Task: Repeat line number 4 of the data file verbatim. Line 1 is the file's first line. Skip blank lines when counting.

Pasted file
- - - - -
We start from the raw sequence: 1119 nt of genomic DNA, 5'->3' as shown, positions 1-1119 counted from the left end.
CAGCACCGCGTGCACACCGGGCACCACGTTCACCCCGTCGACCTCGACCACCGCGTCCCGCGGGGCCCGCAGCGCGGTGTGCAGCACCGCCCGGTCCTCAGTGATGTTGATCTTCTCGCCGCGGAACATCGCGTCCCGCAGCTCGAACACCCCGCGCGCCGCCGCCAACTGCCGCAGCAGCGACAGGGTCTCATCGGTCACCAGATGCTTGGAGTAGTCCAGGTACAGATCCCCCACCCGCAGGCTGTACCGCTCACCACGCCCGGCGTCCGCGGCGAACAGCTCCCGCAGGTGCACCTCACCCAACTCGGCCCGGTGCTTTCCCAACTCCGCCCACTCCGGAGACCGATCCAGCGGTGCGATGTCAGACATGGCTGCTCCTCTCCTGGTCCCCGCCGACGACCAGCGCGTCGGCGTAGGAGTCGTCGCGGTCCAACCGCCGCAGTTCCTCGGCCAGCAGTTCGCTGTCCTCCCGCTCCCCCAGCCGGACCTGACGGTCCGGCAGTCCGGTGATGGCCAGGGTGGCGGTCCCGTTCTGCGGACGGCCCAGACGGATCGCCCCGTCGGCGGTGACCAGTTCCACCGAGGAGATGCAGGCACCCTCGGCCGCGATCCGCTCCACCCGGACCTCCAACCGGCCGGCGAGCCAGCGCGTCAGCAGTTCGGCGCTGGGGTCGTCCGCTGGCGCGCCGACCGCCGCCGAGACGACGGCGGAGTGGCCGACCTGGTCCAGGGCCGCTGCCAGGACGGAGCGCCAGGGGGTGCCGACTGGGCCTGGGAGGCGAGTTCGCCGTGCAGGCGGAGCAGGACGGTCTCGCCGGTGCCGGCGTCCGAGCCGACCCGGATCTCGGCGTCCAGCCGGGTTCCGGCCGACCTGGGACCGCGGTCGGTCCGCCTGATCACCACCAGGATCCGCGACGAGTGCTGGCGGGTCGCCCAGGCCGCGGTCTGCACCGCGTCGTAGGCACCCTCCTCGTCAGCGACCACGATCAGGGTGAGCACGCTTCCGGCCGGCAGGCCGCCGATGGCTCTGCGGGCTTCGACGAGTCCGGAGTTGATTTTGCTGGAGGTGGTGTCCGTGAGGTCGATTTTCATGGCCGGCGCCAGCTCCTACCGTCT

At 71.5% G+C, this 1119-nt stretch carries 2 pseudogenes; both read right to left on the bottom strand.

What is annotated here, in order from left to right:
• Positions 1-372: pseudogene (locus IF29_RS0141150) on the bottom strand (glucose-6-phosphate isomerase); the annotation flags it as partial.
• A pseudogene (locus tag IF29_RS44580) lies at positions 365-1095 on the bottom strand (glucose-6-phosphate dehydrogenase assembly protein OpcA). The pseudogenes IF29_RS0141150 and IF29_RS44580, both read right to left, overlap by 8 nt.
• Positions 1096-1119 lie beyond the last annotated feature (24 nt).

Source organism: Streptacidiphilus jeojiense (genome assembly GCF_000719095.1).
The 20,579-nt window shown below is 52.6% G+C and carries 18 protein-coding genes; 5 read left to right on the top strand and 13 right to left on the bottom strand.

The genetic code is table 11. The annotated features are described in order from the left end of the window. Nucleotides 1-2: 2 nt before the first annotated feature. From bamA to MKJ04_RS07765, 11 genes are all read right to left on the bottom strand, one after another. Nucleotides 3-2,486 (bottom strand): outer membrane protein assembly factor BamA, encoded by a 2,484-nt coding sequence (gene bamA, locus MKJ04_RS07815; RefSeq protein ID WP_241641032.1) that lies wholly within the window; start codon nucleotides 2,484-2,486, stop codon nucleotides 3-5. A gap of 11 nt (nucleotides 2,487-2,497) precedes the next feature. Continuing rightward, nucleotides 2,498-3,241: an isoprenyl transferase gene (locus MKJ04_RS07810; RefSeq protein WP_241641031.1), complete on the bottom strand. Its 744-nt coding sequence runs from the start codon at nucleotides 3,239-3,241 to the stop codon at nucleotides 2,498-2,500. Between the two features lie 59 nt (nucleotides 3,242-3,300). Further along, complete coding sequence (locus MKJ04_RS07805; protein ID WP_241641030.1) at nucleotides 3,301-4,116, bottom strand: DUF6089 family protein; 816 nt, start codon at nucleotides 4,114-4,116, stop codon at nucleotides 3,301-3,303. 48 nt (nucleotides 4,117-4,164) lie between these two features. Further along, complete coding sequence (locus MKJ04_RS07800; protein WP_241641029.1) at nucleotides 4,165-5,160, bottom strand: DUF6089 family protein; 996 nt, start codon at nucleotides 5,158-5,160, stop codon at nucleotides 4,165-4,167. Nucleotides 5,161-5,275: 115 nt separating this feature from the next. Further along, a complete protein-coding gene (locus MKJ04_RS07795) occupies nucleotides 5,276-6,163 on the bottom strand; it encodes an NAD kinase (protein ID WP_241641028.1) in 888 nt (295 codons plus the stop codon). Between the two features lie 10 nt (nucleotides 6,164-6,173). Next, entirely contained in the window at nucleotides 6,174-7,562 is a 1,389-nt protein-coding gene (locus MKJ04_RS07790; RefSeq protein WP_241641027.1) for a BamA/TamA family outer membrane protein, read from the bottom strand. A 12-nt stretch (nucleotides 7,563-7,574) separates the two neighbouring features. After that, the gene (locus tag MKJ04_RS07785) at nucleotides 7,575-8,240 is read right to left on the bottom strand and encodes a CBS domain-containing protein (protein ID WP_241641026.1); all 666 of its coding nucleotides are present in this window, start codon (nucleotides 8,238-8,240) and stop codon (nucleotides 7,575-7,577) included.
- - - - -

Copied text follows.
What is annotated here, in order from left to right: